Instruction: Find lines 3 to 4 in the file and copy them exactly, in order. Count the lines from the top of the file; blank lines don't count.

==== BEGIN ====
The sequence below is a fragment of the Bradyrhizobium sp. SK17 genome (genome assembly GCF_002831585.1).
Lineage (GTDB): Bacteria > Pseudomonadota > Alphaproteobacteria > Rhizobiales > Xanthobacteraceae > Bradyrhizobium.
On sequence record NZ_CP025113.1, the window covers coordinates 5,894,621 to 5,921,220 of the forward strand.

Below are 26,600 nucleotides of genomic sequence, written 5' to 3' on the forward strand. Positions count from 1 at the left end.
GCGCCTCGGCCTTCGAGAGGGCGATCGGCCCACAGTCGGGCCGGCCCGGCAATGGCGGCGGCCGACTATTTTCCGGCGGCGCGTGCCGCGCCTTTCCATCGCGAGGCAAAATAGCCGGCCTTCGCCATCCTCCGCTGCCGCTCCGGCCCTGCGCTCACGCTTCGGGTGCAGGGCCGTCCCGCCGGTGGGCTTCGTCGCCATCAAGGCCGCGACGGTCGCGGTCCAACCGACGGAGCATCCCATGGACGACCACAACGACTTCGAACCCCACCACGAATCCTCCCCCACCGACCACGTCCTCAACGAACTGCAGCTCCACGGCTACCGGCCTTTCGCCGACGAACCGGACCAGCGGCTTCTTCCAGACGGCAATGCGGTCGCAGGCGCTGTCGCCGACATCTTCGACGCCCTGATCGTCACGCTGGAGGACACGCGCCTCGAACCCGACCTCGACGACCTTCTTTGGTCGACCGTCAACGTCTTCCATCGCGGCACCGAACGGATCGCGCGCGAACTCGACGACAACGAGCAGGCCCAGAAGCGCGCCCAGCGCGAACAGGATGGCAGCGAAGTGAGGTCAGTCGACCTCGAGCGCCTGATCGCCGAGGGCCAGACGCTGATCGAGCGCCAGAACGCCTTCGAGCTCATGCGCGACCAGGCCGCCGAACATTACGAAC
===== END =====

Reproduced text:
On sequence record NZ_CP025113.1, the window covers coordinates 5,894,621 to 5,921,220 of the forward strand.

Below are 26,600 nucleotides of genomic sequence, written 5' to 3' on the forward strand. Positions count from 1 at the left end.